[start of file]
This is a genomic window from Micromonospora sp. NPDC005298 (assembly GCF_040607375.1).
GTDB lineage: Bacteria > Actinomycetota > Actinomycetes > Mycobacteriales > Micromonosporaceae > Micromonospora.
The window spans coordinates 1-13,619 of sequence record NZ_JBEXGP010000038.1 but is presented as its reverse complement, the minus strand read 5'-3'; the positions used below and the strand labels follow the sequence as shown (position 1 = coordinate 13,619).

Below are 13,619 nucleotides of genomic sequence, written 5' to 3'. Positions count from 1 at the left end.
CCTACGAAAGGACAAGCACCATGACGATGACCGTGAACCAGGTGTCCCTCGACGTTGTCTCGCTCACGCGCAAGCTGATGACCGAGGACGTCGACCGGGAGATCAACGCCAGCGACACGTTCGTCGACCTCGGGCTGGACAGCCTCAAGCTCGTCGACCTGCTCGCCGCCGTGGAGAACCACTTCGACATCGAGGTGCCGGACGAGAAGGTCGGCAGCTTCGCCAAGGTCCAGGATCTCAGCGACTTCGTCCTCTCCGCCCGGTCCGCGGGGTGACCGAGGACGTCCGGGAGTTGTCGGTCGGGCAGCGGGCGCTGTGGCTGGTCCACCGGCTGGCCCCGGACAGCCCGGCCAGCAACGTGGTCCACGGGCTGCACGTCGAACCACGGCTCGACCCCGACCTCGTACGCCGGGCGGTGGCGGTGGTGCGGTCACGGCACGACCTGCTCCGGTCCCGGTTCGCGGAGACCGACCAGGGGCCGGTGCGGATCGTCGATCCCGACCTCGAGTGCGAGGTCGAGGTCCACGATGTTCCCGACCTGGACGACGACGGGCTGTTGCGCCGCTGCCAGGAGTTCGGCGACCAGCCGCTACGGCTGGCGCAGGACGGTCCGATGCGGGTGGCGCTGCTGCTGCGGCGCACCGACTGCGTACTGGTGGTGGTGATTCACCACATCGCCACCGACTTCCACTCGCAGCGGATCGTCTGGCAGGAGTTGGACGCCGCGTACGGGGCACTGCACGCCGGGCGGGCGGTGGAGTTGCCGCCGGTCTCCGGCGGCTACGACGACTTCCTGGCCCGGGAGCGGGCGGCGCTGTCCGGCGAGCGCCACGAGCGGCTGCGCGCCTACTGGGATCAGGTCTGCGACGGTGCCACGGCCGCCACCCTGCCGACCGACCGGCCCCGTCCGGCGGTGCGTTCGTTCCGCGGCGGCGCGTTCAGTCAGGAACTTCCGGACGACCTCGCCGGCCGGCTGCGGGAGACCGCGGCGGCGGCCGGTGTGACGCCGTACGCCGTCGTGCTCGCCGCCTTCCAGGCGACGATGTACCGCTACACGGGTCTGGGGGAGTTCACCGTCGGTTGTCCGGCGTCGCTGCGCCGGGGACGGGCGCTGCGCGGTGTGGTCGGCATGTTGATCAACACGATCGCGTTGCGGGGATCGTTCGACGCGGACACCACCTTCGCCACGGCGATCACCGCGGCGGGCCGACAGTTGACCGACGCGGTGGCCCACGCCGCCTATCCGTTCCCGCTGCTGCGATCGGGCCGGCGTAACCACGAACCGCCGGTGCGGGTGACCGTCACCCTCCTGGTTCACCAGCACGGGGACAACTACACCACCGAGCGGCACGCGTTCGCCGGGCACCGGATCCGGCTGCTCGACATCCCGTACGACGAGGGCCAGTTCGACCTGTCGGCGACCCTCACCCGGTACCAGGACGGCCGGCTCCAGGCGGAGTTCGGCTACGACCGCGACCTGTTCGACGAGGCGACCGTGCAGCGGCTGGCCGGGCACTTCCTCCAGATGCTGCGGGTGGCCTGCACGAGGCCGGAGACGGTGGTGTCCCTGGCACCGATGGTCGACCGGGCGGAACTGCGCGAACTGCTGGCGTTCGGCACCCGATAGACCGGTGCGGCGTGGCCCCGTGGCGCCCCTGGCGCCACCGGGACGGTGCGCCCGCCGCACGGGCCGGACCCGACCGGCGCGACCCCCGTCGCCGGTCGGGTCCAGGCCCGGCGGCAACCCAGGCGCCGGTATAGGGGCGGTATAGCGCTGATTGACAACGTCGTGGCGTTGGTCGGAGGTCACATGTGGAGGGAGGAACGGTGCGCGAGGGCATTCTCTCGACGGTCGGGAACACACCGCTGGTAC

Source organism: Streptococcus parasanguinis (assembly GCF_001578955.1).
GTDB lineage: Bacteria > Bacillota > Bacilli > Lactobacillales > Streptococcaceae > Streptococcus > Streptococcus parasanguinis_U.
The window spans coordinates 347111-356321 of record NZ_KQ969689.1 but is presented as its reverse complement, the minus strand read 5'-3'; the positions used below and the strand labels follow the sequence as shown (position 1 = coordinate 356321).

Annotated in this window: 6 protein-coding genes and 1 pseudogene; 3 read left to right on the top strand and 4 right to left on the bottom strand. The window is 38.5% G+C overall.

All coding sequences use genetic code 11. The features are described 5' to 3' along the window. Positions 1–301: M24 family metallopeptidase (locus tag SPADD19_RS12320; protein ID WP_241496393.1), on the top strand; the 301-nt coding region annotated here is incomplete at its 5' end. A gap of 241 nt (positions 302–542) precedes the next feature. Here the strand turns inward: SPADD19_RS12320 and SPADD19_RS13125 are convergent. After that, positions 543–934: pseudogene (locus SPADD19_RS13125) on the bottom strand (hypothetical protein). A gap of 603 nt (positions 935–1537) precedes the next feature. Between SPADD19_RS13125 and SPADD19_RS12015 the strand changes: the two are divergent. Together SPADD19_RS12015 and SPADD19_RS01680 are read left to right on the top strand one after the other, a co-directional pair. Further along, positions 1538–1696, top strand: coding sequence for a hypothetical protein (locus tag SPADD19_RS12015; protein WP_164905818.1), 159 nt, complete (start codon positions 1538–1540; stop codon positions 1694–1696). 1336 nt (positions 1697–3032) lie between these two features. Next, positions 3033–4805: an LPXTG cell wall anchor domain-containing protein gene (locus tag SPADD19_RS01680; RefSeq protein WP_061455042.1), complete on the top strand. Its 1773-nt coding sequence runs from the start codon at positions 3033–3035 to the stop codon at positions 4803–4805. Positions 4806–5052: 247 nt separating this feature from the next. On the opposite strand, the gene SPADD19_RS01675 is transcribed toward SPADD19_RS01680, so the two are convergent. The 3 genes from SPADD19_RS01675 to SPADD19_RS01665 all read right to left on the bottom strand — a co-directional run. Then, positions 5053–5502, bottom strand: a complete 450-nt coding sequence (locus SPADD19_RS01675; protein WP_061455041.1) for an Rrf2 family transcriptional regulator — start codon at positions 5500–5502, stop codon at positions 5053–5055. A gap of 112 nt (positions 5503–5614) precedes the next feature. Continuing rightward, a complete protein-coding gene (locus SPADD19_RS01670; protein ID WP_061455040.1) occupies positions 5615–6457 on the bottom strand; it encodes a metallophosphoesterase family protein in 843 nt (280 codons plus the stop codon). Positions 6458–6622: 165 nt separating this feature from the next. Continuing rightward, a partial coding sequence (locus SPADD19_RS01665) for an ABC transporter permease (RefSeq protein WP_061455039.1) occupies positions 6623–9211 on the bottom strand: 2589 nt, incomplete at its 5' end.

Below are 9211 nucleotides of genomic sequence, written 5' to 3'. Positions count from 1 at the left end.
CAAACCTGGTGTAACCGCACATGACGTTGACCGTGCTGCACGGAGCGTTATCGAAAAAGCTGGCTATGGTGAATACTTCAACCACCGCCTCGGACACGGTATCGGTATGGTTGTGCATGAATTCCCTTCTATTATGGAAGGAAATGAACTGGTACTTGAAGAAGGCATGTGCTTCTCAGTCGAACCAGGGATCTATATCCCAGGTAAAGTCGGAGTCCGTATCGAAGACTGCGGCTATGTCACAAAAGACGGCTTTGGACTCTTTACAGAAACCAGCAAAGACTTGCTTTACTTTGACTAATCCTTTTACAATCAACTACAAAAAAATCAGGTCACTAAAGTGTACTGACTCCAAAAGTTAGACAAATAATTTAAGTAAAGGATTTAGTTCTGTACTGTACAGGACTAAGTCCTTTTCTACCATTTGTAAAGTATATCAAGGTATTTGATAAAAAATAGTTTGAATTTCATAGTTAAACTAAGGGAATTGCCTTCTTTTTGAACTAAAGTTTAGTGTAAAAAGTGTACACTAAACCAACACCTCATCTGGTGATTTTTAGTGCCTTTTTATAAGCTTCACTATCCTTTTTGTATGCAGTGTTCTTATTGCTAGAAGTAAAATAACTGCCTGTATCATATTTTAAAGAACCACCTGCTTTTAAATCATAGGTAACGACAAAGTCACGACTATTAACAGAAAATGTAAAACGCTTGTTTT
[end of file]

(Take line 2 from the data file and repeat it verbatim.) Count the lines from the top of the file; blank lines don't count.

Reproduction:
GTDB lineage: Bacteria > Actinomycetota > Actinomycetes > Mycobacteriales > Micromonosporaceae > Micromonospora.